Saturday, November 7, 2009

Misconceptions Galore

How many times have we seen really bizarre questions being asked about a particular country? Ignorance doesn't seem to be the only reason for this. Over the course of nearly four years in this country, I've seen that people in the United States and people in India have several misconceptions about the other country.
I must have easily been asked more than a dozen times if my writing as a journalist in India was in English or my mother tongue. When they would know that growing up in India, I have been speaking English since I was three or four, it would surprise them to no end. And then questions would come up like, "You learnt English, but did you also write for English newspapers and magazines?" "How is it that people in India would speak and read English and not just their own language?" I would reason with them initially, and then learnt to decipher with who to reason, and who to just smile at when they asked this question.
I have also come across those who say, "But people in China do not speak English. How do you?"
Another extremely common question asked is, "Do you still see camels and elephants on the road everyday?" There are so many people who fail to keep up with current developments and know that India has developed by leaps and bounds in the past decade.
M once told me that when she said that she didn't eat chicken regularly in India, her colleagues remarked, "Did you not eat chicken regularly because India is a poor nation and you wouldn't get it often?"

On the other hand, I've seen people from India have misconceptions about the United States as well. My mother was really happy to see that families here make the effort to spend time with their children. She really liked that parents would take their toddlers to the library on a weekend or take them to a park or that parents and their adolescent children will go together to a restaurant. Like a lot of people in India, she too was under the impression that in this country parents have their own schedule and children are on their own and that a healthy family life was difficult to have here.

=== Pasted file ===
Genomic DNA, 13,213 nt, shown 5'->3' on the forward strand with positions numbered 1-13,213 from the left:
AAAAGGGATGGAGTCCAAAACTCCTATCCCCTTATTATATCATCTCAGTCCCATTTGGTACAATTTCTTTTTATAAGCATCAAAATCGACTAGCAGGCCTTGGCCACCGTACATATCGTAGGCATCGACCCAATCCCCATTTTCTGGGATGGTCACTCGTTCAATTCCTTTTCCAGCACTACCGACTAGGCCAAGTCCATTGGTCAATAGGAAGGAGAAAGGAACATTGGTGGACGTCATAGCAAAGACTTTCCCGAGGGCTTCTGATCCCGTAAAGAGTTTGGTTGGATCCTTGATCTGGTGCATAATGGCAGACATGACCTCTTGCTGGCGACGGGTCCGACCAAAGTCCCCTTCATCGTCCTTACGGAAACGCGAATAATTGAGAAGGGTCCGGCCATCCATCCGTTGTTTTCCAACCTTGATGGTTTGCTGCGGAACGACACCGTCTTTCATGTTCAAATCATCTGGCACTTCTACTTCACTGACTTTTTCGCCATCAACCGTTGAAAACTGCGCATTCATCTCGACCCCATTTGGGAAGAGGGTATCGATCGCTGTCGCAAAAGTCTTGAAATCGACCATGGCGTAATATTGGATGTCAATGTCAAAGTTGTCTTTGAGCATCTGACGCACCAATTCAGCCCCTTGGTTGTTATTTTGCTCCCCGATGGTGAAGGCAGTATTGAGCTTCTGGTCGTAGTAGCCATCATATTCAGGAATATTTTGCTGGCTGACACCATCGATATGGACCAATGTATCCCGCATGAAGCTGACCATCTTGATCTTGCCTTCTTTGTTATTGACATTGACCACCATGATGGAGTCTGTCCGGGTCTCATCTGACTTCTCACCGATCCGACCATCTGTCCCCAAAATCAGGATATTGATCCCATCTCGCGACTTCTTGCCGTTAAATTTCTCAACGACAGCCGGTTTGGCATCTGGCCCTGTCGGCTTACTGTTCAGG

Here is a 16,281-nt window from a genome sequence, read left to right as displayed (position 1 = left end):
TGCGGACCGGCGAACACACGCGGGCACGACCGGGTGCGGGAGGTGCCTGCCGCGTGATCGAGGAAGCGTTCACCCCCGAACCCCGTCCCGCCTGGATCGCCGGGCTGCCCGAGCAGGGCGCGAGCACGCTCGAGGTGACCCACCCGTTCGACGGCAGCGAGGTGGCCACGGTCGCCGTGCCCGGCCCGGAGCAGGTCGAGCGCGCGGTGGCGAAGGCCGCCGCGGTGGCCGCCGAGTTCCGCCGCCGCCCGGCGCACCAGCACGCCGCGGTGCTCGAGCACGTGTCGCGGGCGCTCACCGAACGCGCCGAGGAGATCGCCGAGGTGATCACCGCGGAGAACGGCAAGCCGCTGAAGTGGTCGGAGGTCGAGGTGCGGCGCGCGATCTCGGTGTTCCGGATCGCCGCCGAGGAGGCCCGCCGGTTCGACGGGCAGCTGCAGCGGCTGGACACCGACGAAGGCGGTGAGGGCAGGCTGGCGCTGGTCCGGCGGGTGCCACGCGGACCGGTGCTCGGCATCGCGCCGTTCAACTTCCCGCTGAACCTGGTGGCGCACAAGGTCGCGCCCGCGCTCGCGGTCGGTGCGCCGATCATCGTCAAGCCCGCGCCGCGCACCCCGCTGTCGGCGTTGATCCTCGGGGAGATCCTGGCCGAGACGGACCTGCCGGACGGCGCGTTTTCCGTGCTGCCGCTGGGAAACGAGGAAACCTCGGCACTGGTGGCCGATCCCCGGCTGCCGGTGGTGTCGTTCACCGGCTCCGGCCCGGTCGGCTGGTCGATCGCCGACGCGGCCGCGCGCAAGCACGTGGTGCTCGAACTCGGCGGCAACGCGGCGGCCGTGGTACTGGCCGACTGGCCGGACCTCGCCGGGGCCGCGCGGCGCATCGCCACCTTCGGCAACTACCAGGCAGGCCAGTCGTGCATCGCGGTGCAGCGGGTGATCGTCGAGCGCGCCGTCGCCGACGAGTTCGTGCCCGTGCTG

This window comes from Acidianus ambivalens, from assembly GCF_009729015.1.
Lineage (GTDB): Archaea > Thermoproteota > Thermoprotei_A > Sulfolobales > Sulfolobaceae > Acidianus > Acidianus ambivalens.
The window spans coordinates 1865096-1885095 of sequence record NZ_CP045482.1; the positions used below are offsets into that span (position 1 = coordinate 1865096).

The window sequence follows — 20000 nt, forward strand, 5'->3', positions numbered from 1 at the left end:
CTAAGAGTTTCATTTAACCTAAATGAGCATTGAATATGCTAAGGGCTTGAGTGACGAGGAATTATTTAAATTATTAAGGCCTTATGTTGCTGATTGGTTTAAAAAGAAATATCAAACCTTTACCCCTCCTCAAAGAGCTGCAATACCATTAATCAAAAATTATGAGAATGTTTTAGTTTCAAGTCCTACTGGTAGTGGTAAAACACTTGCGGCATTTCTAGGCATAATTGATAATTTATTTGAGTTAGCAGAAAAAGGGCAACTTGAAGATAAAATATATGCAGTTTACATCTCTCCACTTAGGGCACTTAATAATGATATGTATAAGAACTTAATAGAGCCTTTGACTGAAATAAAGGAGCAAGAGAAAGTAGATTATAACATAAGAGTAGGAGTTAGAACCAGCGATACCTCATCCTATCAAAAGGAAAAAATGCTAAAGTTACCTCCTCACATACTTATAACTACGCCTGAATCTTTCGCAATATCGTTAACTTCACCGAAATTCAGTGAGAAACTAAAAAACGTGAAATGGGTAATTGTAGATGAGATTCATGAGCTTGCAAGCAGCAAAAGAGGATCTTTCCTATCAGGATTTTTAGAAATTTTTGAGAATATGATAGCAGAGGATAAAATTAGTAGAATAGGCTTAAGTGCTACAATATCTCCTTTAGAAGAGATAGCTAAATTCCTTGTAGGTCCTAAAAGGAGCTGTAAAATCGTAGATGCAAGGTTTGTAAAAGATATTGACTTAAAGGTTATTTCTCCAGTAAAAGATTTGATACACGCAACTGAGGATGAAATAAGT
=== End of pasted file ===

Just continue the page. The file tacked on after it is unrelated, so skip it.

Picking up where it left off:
I'll again bring up my trip to India. Even when I lived in India, I never really developed a taste for alcohol. When we would go for dinner to family friends' houses, uncles and aunties would offer wine or other alcoholic drinks and I would decline. They wouldn't say anything, but their look said that if she has lived there, then also why doesn't she drink alcohol? Why would they think that just because I live in America, I would enjoy alcohol?

A tells me that we have to tell one person at a time what the ground reality is and that that is the only way people know what the base reality is. Will keep updating this post as I come across more of such discussions

1 comment:

  1. Spot on! It sometimes is so annoying when educated individuals ask you such questions....its like globalization has caught on in terms of consumer and electronic products, but not so much in terms of understanding everyone's culture! Stereotyping and generalizing is also the culprit....